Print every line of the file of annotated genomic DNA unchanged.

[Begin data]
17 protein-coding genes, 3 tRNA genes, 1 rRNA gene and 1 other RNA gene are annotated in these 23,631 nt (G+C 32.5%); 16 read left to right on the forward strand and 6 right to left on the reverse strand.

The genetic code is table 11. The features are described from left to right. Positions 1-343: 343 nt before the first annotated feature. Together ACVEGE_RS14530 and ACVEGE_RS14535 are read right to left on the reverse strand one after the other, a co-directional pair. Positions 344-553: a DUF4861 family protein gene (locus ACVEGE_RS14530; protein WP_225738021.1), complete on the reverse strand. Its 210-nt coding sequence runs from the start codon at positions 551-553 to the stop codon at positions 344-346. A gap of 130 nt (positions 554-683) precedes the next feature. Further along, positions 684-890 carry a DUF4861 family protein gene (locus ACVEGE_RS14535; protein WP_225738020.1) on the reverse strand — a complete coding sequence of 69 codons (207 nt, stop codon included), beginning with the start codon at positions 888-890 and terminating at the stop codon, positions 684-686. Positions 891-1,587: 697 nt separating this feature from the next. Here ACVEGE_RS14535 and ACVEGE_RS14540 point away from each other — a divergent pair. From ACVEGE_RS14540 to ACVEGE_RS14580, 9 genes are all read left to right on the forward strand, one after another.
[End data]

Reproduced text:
17 protein-coding genes, 3 tRNA genes, 1 rRNA gene and 1 other RNA gene are annotated in these 23,631 nt (G+C 32.5%); 16 read left to right on the forward strand and 6 right to left on the reverse strand.

The genetic code is table 11. The features are described from left to right. Positions 1-343: 343 nt before the first annotated feature. Together ACVEGE_RS14530 and ACVEGE_RS14535 are read right to left on the reverse strand one after the other, a co-directional pair. Positions 344-553: a DUF4861 family protein gene (locus ACVEGE_RS14530; protein WP_225738021.1), complete on the reverse strand. Its 210-nt coding sequence runs from the start codon at positions 551-553 to the stop codon at positions 344-346. A gap of 130 nt (positions 554-683) precedes the next feature. Further along, positions 684-890 carry a DUF4861 family protein gene (locus ACVEGE_RS14535; protein WP_225738020.1) on the reverse strand — a complete coding sequence of 69 codons (207 nt, stop codon included), beginning with the start codon at positions 888-890 and terminating at the stop codon, positions 684-686. Positions 891-1,587: 697 nt separating this feature from the next. Here ACVEGE_RS14535 and ACVEGE_RS14540 point away from each other — a divergent pair. From ACVEGE_RS14540 to ACVEGE_RS14580, 9 genes are all read left to right on the forward strand, one after another.